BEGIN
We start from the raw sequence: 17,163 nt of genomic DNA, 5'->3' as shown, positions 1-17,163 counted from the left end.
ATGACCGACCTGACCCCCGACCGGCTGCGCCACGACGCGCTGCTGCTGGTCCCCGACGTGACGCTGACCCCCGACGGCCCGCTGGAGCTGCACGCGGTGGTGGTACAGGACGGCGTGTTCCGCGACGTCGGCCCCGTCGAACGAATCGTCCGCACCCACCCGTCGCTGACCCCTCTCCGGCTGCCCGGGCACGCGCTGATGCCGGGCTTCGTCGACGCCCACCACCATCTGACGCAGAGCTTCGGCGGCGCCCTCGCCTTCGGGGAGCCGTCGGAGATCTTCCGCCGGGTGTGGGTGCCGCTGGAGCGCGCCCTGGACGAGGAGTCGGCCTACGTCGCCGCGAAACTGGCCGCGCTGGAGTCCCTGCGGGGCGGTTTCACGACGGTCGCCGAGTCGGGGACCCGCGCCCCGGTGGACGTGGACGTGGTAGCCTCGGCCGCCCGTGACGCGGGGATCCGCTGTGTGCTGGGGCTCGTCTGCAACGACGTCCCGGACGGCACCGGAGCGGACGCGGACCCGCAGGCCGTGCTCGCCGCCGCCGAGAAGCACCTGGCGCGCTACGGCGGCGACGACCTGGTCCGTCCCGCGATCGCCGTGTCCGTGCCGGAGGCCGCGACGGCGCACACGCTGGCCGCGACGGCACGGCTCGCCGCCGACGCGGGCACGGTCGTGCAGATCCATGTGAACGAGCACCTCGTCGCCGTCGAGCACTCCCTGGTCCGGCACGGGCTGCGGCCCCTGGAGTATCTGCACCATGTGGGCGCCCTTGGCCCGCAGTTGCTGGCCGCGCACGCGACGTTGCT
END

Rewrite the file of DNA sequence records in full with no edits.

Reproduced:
We start from the raw sequence: 17,163 nt of genomic DNA, 5'->3' as shown, positions 1-17,163 counted from the left end.
ATGACCGACCTGACCCCCGACCGGCTGCGCCACGACGCGCTGCTGCTGGTCCCCGACGTGACGCTGACCCCCGACGGCCCGCTGGAGCTGCACGCGGTGGTGGTACAGGACGGCGTGTTCCGCGACGTCGGCCCCGTCGAACGAATCGTCCGCACCCACCCGTCGCTGACCCCTCTCCGGCTGCCCGGGCACGCGCTGATGCCGGGCTTCGTCGACGCCCACCACCATCTGACGCAGAGCTTCGGCGGCGCCCTCGCCTTCGGGGAGCCGTCGGAGATCTTCCGCCGGGTGTGGGTGCCGCTGGAGCGCGCCCTGGACGAGGAGTCGGCCTACGTCGCCGCGAAACTGGCCGCGCTGGAGTCCCTGCGGGGCGGTTTCACGACGGTCGCCGAGTCGGGGACCCGCGCCCCGGTGGACGTGGACGTGGTAGCCTCGGCCGCCCGTGACGCGGGGATCCGCTGTGTGCTGGGGCTCGTCTGCAACGACGTCCCGGACGGCACCGGAGCGGACGCGGACCCGCAGGCCGTGCTCGCCGCCGCCGAGAAGCACCTGGCGCGCTACGGCGGCGACGACCTGGTCCGTCCCGCGATCGCCGTGTCCGTGCCGGAGGCCGCGACGGCGCACACGCTGGCCGCGACGGCACGGCTCGCCGCCGACGCGGGCACGGTCGTGCAGATCCATGTGAACGAGCACCTCGTCGCCGTCGAGCACTCCCTGGTCCGGCACGGGCTGCGGCCCCTGGAGTATCTGCACCATGTGGGCGCCCTTGGCCCGCAGTTGCTGGCCGCGCACGCGACGTTGCT